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Old 08-17-2009, 11:08 PM   #3
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Originally Posted by Hellmark View Post
Odd. In the US, public libraries are free. You check out a book, you have a week or two to read it, and only if you do not return it in time do you have to pay (usually like a dime or something a day).
Yes, it is the same in the UK. Charlieperry's reference was to the Public Lending Right system in the UK whereby all authors (not just British authors) who register get paid a proportion of a fund set up to reimburse them based on the number of times their books were borrowed from UK public libraries in the previous year. Payments last year totalled GBP6.6 million and were limited to GBP6600 maximum; 352 authors received more than GBP5000. Payments were made to 23773 authors in total with another 12158 discovering that they were due less than a pound so actually got nothing. Perhaps they should have set up a roster of friend and family to borrow a book in rotation? 20 loans would have been sufficient.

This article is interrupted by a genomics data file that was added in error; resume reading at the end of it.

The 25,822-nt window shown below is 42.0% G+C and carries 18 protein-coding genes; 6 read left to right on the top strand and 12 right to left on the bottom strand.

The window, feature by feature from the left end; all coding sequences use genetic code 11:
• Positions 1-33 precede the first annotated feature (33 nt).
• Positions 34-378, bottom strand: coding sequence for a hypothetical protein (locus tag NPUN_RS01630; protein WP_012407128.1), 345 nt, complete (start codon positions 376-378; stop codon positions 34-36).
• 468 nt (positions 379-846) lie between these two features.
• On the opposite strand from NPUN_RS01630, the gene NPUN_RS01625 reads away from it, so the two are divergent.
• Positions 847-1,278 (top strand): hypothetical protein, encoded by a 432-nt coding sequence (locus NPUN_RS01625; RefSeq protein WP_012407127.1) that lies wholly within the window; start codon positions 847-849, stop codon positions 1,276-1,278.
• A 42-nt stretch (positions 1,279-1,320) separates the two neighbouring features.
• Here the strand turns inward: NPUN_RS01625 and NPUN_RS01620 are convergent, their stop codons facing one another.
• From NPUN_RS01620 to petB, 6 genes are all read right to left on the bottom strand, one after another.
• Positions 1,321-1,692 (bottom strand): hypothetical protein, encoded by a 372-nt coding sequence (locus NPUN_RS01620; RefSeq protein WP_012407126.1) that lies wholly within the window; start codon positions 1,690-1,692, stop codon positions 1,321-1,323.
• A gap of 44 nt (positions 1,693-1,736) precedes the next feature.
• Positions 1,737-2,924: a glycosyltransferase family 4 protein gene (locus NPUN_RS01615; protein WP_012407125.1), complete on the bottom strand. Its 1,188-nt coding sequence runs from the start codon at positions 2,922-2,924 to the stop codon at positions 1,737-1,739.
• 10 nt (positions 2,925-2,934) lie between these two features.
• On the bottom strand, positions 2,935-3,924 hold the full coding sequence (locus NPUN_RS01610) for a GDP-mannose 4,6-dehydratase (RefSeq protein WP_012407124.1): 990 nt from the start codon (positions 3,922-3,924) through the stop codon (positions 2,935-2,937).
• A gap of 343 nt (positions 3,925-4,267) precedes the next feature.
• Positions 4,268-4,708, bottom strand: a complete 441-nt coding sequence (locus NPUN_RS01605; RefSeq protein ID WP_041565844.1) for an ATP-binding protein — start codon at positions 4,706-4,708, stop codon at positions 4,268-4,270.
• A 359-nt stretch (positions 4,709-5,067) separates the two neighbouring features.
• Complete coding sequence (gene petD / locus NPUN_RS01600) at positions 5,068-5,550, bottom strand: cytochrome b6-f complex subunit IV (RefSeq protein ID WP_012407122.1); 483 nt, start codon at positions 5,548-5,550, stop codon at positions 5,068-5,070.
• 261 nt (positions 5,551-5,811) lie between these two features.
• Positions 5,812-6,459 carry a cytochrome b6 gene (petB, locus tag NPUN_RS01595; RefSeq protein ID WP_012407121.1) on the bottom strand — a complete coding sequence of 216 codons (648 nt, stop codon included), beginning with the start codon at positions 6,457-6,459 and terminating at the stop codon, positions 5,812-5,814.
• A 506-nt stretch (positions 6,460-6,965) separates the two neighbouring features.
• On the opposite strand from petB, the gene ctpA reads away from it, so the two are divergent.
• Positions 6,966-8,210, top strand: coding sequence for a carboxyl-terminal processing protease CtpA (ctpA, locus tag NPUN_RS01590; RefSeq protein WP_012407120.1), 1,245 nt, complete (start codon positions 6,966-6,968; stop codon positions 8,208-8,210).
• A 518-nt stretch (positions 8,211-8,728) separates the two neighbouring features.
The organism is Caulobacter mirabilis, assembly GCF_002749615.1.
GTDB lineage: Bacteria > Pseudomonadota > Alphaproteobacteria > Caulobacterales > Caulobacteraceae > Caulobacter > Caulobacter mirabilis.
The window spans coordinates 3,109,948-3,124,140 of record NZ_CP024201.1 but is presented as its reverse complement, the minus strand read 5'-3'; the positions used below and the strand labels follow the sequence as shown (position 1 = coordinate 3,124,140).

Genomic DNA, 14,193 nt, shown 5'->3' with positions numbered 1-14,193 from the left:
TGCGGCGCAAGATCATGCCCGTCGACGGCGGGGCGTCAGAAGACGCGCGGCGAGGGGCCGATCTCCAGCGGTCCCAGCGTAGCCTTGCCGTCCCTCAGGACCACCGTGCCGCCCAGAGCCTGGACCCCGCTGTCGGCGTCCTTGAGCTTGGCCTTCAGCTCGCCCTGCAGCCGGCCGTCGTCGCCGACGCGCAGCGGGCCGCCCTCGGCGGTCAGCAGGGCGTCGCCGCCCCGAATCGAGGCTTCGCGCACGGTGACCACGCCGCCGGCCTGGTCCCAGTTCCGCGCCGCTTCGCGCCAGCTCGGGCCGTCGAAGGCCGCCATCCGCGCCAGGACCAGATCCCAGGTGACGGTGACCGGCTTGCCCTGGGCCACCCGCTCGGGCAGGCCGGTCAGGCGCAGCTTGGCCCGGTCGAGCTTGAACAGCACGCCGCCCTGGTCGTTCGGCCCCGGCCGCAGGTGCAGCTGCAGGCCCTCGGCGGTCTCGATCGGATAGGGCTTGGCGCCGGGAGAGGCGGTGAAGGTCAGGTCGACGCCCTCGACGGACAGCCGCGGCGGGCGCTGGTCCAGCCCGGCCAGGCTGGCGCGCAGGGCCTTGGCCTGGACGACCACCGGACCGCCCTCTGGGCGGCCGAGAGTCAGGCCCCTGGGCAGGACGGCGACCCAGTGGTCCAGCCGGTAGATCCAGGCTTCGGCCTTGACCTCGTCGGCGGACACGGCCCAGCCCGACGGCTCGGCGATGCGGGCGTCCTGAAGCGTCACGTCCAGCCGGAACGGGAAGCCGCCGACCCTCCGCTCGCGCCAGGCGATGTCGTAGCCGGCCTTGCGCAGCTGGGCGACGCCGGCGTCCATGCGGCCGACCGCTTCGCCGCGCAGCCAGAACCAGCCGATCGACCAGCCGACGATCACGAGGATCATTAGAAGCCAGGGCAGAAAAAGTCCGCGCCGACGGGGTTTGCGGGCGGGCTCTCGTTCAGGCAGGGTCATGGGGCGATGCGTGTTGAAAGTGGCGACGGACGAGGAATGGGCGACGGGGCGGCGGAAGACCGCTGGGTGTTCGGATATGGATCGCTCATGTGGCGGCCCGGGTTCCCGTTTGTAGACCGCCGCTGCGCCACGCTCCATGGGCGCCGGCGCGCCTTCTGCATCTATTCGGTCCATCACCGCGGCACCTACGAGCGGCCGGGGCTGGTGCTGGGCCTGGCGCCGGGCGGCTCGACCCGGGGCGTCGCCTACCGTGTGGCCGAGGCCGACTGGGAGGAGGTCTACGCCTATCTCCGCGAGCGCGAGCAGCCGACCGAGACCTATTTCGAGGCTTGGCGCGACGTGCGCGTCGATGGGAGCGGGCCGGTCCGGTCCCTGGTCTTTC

PLR's website is at:

The US doesn't appear to have an equivalent; according to Wikipedia 15 countries do, mostly European but also including New Zealand, Australia and Canada.
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